If you are told that you’re the father of a child, you may want to ask for a DNA test. A DNA test is accurate around 99% of the time when the samples are untainted and a professional test is performed. There are times when these tests could be inaccurate, which could be a major problem in your case.
Why would paternity tests be wrong? Usually, the test will be wrong as a result of tampering. Tampering with a DNA test may mean:
- Submitting another man’s DNA in place of the man who was supposed to be tested
- Swapping samples to make sure the “right” person becomes the father
- Swapping the child’s DNA for another of the father’s biological children
With DNA testing, it is possible that the lab could catch any fraud, but it won’t always. For instance, if the DNA swapped for a female child’s comes back male, then the DNA test would trigger a red flag for the testers. Fortunately, with court-admissible tests, this kind of issue is unlikely. You can even ask that everyone has the samples collected by a professional while being witnessed.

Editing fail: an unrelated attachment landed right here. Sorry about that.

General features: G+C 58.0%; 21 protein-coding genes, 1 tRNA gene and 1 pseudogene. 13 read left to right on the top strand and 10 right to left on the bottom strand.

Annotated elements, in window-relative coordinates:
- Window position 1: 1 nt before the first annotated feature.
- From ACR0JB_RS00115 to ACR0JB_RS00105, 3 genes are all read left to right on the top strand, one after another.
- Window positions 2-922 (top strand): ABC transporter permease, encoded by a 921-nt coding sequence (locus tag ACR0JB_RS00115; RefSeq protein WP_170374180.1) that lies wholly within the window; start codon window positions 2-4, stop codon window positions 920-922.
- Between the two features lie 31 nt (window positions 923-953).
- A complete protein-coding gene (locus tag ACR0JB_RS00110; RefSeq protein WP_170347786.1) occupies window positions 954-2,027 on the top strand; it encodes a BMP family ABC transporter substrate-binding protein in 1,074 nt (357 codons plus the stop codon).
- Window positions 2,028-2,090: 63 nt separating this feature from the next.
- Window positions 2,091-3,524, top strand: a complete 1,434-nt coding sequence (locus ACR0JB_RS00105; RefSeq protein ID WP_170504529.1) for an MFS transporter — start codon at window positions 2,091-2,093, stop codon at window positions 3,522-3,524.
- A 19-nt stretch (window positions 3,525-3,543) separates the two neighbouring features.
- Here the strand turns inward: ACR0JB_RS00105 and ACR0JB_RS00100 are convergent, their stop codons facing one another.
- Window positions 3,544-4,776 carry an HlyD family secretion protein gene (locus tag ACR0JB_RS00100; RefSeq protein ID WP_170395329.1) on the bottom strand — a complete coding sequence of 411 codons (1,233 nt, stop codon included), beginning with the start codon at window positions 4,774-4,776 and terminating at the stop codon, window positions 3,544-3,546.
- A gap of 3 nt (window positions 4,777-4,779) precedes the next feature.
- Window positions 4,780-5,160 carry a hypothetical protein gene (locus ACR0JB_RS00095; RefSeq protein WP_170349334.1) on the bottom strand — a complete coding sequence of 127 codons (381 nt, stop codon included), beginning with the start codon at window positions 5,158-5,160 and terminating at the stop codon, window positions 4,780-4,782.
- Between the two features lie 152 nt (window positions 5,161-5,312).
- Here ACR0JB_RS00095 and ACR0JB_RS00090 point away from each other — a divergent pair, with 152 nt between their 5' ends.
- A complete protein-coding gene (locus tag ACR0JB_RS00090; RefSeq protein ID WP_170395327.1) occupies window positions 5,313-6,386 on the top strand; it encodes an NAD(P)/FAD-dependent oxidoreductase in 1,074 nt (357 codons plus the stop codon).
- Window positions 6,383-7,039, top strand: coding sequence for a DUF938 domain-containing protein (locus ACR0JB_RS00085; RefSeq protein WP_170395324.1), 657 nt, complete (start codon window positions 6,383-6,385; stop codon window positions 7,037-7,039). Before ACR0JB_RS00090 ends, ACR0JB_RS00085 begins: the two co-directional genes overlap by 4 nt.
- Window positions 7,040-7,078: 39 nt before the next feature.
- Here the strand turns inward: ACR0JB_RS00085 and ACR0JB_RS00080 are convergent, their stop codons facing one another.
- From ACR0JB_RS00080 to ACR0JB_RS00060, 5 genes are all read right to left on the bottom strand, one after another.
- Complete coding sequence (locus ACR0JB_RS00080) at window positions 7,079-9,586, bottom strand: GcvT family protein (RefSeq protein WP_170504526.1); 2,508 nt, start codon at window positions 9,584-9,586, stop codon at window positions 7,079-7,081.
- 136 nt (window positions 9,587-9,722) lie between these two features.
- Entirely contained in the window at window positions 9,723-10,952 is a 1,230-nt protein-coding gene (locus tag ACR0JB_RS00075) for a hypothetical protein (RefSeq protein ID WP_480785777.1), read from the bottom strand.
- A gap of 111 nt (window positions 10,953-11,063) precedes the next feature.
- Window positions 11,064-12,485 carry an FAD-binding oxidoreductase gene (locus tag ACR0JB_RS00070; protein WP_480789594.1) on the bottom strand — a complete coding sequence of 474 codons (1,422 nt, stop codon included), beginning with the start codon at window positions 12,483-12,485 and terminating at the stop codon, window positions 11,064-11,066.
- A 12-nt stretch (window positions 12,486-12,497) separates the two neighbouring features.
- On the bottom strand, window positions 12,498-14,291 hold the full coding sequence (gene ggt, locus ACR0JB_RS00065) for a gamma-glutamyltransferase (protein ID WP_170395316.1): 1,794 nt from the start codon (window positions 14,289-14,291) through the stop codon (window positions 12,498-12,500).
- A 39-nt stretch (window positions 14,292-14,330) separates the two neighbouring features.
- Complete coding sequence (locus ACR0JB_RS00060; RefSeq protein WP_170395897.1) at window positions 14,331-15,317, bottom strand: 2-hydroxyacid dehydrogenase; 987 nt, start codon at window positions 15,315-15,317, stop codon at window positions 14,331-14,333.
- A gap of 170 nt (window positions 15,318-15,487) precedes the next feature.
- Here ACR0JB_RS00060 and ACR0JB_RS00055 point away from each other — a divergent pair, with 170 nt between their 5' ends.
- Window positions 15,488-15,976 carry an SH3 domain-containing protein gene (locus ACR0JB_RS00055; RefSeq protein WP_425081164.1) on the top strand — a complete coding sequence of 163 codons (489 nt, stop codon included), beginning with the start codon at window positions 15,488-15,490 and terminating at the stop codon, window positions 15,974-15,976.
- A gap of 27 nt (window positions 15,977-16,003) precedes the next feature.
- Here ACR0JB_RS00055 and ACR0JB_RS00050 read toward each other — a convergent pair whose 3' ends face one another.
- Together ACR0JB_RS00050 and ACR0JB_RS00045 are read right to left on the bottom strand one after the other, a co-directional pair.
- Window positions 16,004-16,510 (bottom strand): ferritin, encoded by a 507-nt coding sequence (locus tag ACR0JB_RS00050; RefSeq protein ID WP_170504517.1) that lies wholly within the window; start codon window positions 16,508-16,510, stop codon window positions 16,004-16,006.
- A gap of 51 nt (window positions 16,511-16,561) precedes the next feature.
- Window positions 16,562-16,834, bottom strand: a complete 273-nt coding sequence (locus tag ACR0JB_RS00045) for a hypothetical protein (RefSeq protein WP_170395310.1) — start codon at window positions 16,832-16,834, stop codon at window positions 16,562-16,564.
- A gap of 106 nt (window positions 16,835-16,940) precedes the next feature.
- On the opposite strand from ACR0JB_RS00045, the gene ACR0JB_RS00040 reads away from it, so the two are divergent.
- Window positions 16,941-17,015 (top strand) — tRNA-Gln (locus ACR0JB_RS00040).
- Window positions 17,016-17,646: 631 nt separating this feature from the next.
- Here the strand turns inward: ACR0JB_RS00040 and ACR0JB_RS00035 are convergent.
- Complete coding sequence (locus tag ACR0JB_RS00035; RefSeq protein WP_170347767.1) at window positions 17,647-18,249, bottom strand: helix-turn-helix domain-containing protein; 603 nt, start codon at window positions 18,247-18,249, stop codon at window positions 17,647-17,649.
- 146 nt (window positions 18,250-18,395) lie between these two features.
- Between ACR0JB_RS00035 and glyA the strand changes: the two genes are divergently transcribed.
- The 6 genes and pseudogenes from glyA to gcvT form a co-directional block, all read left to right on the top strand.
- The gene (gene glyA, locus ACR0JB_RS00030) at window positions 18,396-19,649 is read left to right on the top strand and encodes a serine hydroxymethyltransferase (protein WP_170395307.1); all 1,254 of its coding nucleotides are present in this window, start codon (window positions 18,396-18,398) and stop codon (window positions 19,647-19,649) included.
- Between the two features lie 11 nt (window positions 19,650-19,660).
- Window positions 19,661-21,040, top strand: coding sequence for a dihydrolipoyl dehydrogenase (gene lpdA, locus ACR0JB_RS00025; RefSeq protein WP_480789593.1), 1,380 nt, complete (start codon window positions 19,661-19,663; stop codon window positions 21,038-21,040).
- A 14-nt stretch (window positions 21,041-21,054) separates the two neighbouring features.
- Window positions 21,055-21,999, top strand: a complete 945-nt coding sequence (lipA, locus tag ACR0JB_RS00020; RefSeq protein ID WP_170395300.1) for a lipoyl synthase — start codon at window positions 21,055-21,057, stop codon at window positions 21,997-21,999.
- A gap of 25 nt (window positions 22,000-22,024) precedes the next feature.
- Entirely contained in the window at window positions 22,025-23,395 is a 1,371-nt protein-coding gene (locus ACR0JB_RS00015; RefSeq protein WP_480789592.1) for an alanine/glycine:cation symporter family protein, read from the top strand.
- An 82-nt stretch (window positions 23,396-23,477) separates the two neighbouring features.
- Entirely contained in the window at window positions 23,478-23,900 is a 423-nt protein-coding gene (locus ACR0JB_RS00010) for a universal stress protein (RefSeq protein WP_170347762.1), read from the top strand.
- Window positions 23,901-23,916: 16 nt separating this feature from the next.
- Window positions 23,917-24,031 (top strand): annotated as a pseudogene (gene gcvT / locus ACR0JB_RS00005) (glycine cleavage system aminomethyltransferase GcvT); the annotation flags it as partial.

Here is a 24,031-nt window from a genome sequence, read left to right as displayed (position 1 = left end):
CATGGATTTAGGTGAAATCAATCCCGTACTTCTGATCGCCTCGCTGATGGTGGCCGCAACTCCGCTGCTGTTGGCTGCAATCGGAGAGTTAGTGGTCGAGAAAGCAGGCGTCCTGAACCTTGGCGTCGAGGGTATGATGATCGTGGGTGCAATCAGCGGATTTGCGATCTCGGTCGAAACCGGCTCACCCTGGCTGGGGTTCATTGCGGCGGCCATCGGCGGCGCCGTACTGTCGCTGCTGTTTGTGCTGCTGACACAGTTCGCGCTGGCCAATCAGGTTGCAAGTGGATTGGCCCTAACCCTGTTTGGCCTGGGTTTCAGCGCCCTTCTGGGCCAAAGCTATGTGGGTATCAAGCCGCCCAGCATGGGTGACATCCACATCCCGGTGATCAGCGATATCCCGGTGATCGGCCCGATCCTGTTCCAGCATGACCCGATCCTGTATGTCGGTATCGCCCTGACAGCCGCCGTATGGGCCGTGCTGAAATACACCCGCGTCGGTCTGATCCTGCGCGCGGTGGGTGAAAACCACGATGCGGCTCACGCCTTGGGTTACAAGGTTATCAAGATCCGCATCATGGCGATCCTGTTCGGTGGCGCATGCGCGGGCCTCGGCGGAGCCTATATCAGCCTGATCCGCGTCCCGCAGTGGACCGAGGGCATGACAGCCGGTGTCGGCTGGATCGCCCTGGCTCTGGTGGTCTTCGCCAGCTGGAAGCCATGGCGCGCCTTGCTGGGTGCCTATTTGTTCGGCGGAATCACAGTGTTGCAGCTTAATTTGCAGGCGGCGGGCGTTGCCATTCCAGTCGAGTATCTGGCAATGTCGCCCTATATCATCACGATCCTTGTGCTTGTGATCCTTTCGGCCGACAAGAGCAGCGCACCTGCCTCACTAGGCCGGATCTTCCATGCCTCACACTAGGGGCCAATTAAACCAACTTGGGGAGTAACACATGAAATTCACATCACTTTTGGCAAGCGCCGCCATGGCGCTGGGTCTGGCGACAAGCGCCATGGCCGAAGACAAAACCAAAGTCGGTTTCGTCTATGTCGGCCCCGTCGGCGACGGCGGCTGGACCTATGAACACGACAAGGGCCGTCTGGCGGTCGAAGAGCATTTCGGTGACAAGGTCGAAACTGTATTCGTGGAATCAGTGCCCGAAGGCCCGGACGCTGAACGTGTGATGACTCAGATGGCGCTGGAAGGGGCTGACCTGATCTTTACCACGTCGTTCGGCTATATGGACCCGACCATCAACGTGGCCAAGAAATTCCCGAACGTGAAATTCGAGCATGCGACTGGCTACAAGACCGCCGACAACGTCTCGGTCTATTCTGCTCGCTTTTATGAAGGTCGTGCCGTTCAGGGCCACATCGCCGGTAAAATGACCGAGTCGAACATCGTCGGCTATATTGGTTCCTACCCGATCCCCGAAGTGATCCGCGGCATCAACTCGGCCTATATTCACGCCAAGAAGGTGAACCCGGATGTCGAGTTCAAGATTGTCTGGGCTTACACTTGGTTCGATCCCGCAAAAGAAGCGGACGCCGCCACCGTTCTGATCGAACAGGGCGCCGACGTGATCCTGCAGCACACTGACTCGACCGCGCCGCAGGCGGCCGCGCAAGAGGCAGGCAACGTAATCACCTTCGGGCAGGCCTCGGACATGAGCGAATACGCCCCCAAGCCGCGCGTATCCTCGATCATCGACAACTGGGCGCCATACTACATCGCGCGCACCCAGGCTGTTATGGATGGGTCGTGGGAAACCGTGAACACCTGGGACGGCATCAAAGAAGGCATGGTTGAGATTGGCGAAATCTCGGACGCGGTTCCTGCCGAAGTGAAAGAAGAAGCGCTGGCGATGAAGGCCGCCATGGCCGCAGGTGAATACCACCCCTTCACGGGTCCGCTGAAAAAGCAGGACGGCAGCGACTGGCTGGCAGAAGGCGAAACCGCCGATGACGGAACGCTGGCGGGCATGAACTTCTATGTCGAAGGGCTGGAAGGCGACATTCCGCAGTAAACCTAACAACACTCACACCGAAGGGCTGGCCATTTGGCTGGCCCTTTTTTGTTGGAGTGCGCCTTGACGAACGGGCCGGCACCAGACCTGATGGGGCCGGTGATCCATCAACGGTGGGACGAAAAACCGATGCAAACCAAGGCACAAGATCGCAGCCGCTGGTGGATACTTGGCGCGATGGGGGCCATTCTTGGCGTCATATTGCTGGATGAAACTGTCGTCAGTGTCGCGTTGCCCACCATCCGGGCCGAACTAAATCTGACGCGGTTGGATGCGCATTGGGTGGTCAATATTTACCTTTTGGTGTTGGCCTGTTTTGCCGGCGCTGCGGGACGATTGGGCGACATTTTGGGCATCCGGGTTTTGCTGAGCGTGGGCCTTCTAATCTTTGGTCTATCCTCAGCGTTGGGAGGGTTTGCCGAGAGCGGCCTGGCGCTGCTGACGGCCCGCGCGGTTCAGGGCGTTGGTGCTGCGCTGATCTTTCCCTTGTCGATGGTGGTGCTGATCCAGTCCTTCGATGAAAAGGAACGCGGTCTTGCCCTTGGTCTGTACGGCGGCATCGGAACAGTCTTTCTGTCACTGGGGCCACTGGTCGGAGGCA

False positives could be possible in some rare scenarios
False positives are possible, but they’re rare. For example, twins share DNA, so it’s possible that they could be falsely identified as the father of the other twin’s child. Fathers and sons, brothers, uncles and nephews, grandfathers and grandsons all share a portion of their DNA, and the percentage and markers will vary. This is why the lab needs to know about close relatives and do further genetic testing to get the most accurate results.
In most cases, paternity tests will be correct. If you have questions about yours or believe it was wrong, you may want to look into further legal options.